How to make your Thanksgiving table more Jewy
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How to make your Thanksgiving table more Jewy

This festive tzimmes recipe will soon be a permanent part of your traditional Turkey Day

Thanksgiving Tzimmes Recipe (Rebecca Firsker/via JTA)
Thanksgiving Tzimmes Recipe (Rebecca Firsker/via JTA)

The Nosher via JTA — Thanksgiving is about smells. Of course, it has a lot to do with taste as well, but for the most part I find that the most striking elements of Turkey Day arrive through the nose.

In terms of these smells, there are the classics: spicy pumpkin pie aroma mixes with the scent of garlicky mashed potatoes interspersed with whiffs of toasted bread for stuffing. Then there are the dishes special to one’s own Thanksgiving table: my Aunt Sharyn’s corn casserole, buttery and studded with corn kernels; the black pepper-scented roasted Brussels sprouts my mom so painstakingly slices that my sister and I always rebuff in favor of sweeter veggies. This year, a vibrant tzimmes will also grace my Thanksgiving table.

Traditionally served on Rosh Hashanah and Passover, tzimmes makes a bright addition to any Thanksgiving spread. I tend to find colorful root vegetables in a shimmering glaze much more appealing than simpler vegetable dishes (read: aforementioned Brussels sprouts). I’ve made stovetop tzimmes a few times, but I think the texture of roasted vegetables makes for a more complex vegetable experience, as they hold onto their individual flavors more intently after a journey in the oven than the stockpot.

It’s more common to find tzimmes made with orange juice, but I find that cider helps this dish to be extra autumnal – not to mention how fantastic it makes the kitchen smell. Cranberries add a tart bite to break up the sweetness coming from the potatoes, carrots, prunes and additional liquid. If you’re not a fan of parsnips, you can easily swap them out for more carrots.

The best part of tzimmes is that it can easily be prepped in advance. Chop all the veggies and whisk up the liquid component the night before, then simply combine and toss in the oven on the big day.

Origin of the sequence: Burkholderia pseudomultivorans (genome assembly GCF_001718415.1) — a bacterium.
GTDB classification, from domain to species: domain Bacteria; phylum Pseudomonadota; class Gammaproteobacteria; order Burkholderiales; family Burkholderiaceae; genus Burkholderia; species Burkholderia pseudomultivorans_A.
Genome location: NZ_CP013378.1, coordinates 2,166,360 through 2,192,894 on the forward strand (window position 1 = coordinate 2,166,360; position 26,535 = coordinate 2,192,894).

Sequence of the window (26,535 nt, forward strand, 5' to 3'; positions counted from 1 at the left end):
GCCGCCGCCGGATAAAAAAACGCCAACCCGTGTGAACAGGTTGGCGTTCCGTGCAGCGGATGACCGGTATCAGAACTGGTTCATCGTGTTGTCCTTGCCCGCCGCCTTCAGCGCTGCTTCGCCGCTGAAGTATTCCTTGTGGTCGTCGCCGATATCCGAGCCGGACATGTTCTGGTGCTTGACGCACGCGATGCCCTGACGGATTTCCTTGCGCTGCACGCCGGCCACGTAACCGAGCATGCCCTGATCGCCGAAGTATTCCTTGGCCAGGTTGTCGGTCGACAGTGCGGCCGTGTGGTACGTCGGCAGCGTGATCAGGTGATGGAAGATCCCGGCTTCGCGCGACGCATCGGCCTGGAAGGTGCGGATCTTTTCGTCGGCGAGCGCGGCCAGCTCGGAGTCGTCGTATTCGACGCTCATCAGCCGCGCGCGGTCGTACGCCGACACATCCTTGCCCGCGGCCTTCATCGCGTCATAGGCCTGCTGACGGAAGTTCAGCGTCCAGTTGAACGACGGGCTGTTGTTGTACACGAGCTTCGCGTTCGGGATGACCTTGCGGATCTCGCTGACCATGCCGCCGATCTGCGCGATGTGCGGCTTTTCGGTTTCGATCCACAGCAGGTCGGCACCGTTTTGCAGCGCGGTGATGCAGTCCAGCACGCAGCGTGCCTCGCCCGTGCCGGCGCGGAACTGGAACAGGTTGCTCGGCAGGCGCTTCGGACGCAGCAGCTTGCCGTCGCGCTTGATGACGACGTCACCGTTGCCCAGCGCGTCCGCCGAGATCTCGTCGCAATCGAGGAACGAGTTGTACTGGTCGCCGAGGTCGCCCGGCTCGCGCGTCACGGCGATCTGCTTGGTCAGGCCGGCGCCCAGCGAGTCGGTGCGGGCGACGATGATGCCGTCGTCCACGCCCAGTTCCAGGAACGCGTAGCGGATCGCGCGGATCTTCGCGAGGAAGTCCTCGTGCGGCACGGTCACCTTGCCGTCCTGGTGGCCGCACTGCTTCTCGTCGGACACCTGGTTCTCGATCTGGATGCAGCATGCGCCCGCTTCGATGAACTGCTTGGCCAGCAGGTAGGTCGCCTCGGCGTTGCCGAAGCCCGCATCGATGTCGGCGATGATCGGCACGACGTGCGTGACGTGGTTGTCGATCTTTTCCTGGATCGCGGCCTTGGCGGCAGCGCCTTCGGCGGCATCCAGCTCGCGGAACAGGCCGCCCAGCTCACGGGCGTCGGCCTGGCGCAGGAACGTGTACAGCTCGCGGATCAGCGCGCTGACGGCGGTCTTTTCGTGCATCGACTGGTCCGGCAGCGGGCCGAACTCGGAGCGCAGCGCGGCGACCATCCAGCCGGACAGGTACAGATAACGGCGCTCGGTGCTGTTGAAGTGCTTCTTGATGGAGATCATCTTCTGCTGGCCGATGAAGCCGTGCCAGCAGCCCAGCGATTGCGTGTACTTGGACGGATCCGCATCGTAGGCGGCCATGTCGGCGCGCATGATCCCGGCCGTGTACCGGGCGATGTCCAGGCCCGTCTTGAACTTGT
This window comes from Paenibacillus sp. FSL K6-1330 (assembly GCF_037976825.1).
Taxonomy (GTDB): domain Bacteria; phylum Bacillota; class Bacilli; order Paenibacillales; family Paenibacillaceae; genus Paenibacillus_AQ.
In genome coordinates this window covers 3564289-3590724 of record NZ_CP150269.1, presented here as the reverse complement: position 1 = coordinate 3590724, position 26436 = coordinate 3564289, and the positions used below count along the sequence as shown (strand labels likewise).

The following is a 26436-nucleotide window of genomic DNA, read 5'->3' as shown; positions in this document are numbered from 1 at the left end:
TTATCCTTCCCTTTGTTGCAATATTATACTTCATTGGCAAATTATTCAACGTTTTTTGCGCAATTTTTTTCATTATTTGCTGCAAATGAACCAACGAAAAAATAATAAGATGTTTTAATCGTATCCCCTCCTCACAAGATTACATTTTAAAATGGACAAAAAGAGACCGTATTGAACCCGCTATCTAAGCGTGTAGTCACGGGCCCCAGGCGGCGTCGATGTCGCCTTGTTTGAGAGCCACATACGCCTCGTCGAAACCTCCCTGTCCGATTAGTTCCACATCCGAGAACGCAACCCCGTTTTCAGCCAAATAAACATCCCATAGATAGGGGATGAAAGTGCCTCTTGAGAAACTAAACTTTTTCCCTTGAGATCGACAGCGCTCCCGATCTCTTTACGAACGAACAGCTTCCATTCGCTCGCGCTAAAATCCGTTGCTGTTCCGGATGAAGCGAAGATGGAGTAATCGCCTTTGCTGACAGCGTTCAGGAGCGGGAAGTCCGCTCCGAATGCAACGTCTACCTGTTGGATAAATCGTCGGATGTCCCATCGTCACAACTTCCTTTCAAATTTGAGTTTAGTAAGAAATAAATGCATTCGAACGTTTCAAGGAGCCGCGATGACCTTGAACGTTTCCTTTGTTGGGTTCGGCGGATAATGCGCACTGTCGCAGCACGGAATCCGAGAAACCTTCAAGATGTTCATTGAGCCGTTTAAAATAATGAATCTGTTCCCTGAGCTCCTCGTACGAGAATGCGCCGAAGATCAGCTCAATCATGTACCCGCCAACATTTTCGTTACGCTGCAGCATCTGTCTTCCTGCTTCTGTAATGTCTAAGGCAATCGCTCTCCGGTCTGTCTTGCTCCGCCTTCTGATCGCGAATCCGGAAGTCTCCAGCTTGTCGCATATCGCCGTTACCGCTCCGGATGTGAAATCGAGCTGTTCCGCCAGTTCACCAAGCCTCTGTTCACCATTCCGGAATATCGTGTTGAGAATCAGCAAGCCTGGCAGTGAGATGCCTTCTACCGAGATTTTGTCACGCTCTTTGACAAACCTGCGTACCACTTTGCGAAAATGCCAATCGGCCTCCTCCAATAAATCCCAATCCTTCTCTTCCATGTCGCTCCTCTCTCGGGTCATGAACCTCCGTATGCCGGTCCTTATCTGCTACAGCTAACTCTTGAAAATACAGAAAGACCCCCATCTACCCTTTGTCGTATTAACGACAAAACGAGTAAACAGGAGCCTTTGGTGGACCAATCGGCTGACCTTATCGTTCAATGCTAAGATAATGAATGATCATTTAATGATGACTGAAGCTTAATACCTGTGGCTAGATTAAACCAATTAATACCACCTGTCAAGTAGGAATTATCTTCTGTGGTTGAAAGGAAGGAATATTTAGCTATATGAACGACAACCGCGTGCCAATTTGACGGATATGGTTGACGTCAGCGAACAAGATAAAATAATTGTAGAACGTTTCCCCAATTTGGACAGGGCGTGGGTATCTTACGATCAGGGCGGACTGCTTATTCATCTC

Ingredients:
The vegetables:
4 parsnips
3 sweet potatoes (you can use firm pale-flesh or soft orange-flesh potatoes)
2 large carrots
1 large white onion
1/2 cup prunes, diced
1 cup cranberries (fresh or frozen)

For the glaze:
2 tablespoons fresh lemon juice
1/3 cup apple cider
1/4 cup honey
1/2 teaspoon cinnamon
1/2 teaspoon black pepper
1/2 teaspoon paprika
1/4 teaspoon coriander
a few good pinches kosher salt
Sprigs of fresh thyme and sage (you can also use dried)
2 tablespoons butter or coconut oil

Directions:
Preheat the oven to 350 degrees F.

Cut sweet potatoes, carrots, and parsnips into 1-inch chunks, making sure to discard the woody inner stem of the parsnips. Place in a 2-quart baking dish with prunes and cranberries.

Whisk remaining ingredients except (thyme sprigs and butter) together and pour over the vegetables. Place fresh thyme and sage on top.

Cover with foil and bake for 15 minutes, then baste the juices over the vegetables. Re-cover with foil and bake for another 30 minutes, basting again after 15.

Baste again, uncover, and dot the top of the veggies with butter or coconut oil. Continue roasting until vegetables are tender and the sauce has thickened, about 35-45 minutes, tossing mixture occasionally.

Note: If doubling or tripling the recipe, the final roasting time may take up to an hour.

Rebecca Firkser is a New Jersey-based food writer and blogger. She blogs regularly at Spices and Spatulas. The Nosher food blog offers a dazzling array of new and classic Jewish recipes and food news, from Europe to Yemen, from challah to shakshuka and beyond. Check it out at www.TheNosher.com.

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